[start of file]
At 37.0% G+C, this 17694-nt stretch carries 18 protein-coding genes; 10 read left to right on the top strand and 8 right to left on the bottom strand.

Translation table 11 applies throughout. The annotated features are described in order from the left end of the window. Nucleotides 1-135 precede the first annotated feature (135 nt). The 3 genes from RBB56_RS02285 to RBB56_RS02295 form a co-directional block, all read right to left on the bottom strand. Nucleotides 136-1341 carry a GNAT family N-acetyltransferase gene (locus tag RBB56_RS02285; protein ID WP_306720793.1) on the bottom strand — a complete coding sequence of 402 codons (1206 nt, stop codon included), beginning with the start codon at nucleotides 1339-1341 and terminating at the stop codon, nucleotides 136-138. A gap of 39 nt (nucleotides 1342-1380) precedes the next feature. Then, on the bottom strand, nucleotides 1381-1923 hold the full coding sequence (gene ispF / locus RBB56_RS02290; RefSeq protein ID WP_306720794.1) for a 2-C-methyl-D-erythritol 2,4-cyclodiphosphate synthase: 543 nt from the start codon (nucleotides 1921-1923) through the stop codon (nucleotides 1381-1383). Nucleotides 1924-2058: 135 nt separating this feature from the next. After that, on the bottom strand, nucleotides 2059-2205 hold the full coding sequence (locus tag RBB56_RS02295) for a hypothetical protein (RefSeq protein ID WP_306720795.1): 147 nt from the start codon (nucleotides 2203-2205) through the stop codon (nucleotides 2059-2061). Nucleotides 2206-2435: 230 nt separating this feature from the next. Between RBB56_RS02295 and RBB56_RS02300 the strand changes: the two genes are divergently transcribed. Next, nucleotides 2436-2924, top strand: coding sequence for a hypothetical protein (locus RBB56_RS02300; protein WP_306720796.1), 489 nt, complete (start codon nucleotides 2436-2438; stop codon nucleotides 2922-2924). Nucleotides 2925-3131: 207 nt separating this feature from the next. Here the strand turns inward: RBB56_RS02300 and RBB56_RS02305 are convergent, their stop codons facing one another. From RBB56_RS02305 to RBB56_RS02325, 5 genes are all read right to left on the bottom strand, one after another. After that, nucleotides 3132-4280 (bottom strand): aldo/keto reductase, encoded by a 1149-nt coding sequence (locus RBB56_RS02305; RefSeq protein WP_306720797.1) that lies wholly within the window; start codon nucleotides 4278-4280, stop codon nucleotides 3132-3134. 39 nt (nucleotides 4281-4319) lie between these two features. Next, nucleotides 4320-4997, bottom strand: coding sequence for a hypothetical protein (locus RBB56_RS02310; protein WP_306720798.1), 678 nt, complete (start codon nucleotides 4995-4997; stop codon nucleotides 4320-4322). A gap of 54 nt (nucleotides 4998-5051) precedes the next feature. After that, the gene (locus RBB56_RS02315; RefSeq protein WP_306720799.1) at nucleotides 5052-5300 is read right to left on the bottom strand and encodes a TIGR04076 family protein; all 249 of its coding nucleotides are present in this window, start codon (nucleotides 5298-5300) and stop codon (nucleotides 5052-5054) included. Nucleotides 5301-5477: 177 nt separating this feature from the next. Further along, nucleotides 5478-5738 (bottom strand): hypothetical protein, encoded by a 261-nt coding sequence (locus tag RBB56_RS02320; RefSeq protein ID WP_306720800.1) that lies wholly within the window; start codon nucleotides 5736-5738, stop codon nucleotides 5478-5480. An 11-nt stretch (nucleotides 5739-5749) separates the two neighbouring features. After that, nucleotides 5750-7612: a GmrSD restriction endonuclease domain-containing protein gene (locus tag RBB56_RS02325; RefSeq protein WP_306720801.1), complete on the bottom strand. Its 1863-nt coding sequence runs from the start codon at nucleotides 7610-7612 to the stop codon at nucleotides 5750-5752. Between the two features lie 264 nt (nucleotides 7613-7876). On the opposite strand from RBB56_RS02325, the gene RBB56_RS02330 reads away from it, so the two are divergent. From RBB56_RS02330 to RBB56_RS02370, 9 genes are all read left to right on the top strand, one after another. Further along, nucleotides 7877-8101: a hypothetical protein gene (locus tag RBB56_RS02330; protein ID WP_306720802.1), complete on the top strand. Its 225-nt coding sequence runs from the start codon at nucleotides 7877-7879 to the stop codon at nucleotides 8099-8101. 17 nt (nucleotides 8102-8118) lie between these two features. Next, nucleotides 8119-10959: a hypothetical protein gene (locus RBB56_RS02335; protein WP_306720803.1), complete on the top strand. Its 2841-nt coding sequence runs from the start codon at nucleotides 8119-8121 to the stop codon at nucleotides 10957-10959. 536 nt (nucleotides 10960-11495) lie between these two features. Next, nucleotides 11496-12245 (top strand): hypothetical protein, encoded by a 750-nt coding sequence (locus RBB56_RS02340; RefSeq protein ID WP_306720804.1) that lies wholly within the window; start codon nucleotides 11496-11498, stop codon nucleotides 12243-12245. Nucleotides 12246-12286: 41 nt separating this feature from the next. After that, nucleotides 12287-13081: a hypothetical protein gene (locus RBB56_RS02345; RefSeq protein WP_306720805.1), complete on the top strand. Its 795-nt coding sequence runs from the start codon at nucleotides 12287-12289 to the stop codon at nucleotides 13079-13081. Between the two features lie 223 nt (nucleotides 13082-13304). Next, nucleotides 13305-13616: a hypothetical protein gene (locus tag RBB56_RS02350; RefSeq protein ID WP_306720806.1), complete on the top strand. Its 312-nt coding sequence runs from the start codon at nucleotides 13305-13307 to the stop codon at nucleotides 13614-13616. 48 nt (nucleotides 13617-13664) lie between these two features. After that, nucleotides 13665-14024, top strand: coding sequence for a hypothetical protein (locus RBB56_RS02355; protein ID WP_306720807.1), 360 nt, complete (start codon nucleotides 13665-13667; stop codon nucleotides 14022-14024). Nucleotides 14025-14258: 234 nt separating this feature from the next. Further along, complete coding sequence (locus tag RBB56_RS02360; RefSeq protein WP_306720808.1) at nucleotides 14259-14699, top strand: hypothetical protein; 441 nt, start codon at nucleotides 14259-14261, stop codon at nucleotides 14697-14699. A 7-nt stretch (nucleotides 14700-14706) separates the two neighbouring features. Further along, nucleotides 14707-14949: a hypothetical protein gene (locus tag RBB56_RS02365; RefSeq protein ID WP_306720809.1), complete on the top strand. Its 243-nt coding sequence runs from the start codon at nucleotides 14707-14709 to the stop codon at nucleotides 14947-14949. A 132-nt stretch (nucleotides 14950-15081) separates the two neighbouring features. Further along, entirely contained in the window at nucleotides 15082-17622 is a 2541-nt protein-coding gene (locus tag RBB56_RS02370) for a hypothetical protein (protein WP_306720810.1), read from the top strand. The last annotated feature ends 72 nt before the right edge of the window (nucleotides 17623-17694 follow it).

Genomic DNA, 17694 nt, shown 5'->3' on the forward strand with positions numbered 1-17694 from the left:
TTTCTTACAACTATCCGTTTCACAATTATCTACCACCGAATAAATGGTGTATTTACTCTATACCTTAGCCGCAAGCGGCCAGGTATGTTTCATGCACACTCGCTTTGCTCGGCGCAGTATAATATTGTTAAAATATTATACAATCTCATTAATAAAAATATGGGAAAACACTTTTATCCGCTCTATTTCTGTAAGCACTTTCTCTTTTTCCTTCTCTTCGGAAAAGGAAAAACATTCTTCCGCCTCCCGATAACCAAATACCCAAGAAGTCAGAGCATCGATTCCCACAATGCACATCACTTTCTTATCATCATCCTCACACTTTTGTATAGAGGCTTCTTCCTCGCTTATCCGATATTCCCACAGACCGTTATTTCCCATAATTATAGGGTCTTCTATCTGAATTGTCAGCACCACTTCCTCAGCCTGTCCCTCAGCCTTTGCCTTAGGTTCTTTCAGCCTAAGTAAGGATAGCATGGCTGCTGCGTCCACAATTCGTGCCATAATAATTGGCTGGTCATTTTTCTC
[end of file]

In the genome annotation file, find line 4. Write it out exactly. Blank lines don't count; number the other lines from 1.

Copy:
TTTCTTACAACTATCCGTTTCACAATTATCTACCACCGAATAAATGGTGTATTTACTCTATACCTTAGCCGCAAGCGGCCAGGTATGTTTCATGCACACTCGCTTTGCTCGGCGCAGTATAATATTGTTAAAATATTATACAATCTCATTAATAAAAATATGGGAAAACACTTTTATCCGCTCTATTTCTGTAAGCACTTTCTCTTTTTCCTTCTCTTCGGAAAAGGAAAAACATTCTTCCGCCTCCCGATAACCAAATACCCAAGAAGTCAGAGCATCGATTCCCACAATGCACATCACTTTCTTATCATCATCCTCACACTTTTGTATAGAGGCTTCTTCCTCGCTTATCCGATATTCCCACAGACCGTTATTTCCCATAATTATAGGGTCTTCTATCTGAATTGTCAGCACCACTTCCTCAGCCTGTCCCTCAGCCTTTGCCTTAGGTTCTTTCAGCCTAAGTAAGGATAGCATGGCTGCTGCGTCCACAATTCGTGCCATAATAATTGGCTGGTCATTTTTCTC